Generally we know this is the point where I play devil’s advocate. And I see by the folding chair in your outstretched arms, ready to strike me where I type, I’d better get on with the “Howevers…” or else. Now, Marvel Now is just an on-paper-plan at this point. Even with that said, it’s hard not to notice a few things that reek of desperation. I love Brian Posehn. I do. But does anyone here honestly wish to place a wager on how long his run on Deadpool will last?

And just how many Avengers titles are they releasing? 20? 30? We get it, the movie made a kajillion-billion Disney dollars… but someone somewhere had to wave a white flag. As it stands I still contend that the over saturation of books with the popular characters just clutters up racks with an ultimately less-than-the-best product. All this, and somehow, the X-books still all sound ludicrously horrendous, Bendis or not. The idea that “silver age” X-kids land in the present, and get to play the “Oooh-how-the-world-changed-card” to me is choking hard on the gimmick bone. Be sure to take a shot every time NewOld Jean Grey asks “what’s an iPod?”

See? I’m not just shilling for Marvel, unless they wanna send me a check. In that case, I’ll make myself “AR” compatible in a heartbeat. In the mean time, my opinion stands: Marvel Now appears to be better thought-out, with a smarter release schedule, and an ideology that holds on to the notion that quality beats quantity every single time. Mark my words, kiddos. Marvel Now is gonna pants DC, and in the scramble expect DC to fire back with 17 epic all-title consuming crossovers.

Did you mark that down? Good.

SUNDAY: John Ostrander

 

Astonishing X-Men Motion Comics to be Collected on Blu-ray

Shout! Factory has announced that they will be collecting the Astonishing X-Men Motion Comics in one Blu-ray release this November, in time for the holidays. Based on the acclaimed run by Joss Whedon and John Cassaday, the four story arcs will be united on disc for the first time.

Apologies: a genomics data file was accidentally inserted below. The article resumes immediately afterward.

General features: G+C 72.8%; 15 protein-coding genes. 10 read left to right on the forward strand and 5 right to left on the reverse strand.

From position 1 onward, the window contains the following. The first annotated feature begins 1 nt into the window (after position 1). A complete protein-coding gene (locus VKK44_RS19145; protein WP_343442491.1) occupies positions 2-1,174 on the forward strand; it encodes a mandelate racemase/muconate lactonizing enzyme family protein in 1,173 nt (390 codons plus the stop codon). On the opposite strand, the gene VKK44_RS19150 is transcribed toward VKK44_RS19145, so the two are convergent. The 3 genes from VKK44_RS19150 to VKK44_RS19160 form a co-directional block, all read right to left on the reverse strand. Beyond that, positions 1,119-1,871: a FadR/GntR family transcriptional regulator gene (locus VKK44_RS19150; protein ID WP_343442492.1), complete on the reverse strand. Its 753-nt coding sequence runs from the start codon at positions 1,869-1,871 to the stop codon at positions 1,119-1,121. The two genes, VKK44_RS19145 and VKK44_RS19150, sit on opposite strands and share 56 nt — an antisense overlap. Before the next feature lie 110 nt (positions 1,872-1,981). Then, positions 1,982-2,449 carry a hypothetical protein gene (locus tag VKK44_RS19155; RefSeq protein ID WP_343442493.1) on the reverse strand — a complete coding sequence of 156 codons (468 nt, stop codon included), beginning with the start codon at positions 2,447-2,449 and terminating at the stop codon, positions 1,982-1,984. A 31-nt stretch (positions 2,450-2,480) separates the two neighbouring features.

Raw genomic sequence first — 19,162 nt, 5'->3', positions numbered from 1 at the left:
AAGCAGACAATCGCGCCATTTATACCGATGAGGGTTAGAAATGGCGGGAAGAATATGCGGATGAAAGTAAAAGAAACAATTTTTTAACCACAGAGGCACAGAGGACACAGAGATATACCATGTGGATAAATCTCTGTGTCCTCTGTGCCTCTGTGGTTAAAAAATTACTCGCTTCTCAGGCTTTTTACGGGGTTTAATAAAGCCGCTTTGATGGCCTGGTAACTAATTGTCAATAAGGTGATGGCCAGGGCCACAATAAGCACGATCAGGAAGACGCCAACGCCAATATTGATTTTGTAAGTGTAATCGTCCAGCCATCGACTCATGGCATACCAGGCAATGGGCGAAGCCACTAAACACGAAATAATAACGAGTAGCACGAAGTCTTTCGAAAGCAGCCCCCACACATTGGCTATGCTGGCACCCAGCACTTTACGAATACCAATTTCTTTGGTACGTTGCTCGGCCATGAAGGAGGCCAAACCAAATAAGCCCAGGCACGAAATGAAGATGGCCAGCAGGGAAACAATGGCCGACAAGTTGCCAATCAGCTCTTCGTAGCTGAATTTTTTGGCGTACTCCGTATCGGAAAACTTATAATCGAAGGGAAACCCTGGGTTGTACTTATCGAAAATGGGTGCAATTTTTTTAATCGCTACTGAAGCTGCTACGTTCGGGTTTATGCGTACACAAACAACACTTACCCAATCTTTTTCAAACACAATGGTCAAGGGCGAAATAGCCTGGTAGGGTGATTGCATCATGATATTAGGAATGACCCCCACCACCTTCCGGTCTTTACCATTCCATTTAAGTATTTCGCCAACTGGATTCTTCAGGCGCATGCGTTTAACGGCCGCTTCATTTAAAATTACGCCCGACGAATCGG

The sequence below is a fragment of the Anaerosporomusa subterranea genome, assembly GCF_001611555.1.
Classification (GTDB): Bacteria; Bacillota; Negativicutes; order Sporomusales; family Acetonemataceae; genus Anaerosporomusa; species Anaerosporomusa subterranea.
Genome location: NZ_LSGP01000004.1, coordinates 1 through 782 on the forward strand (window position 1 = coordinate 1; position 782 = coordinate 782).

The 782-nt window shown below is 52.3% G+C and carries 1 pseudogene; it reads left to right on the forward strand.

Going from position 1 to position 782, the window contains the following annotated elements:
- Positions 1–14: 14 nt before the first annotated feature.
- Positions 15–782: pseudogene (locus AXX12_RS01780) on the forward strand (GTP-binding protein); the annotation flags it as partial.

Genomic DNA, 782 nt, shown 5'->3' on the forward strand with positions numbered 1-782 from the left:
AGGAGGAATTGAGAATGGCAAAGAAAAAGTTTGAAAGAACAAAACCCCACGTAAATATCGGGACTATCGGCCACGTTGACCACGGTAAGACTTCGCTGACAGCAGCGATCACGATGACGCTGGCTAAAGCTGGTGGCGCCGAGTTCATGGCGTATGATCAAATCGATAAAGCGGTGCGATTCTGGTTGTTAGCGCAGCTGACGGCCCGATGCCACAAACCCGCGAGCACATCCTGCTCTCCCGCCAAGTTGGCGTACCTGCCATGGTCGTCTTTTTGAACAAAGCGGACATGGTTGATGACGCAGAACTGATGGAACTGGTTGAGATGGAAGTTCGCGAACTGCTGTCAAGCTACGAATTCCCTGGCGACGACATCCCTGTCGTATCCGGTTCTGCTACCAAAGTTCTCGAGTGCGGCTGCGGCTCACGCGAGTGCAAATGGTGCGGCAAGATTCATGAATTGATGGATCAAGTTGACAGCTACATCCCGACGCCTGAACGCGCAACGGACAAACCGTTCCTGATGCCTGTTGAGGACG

Here’s the formal press release:

The Astonishing X-Men 2-Disc Blu-ray Collection is the perfect gift for the ultimate Marvel fan. This collection is available in stores nationwide November 13, 2012 from Shout! Factory, in association with Marvel Knights Animation. The 2-Disc Blu-ray collection boasts all four Astonishing X-Men adventures from Joss Whedon, the mastermind behind the massive hit film Marvel’s The Avengers, and award-winning artist John Cassaday. As one of the most important X-Men stories of all-time, it features over 5 hours of engaging animation combined with non-stop action, as well as all-new cover art illustration by Cassaday. The ASTONISHING X-MEN BLU RAY COLLECTION is priced to own at $34.99 SRP.

Additionally, ASTONISHING X-MEN: UNSTOPPABLE will be available separately on DVD on the same day and is priced to own at $14.97 SRP.

Venture into the minds of Joss Whedon and John Cassady through Marvel Knights Animation based on their Eisner Award winning take on Marvel’s infamous mutant heroes. This must-have 2-disc Blu-ray collection contains:

ASTONISHING X-MEN:  GIFTED

Can the X-Men protect the world’s mutants against a powerful new alien menace and the “cure” that threatens to rid them of their unique abilities forever? This DVD features the first story arc of the ASTONISHING X-MEN 3-part series. Extensive bonus content includes: a conversation with Joe Quesada and Neal Adams, ASTONISHING X-MEN “Rise Up” music video, ASTONISHING X-MEN – GIFTED trailer, visual history of the characters, behind-the-scenes, Marvel Super Heroes™: What The — ?, artists gallery – John Cassaday, and additional trailers.

ASTONISHING X-MEN: DANGEROUS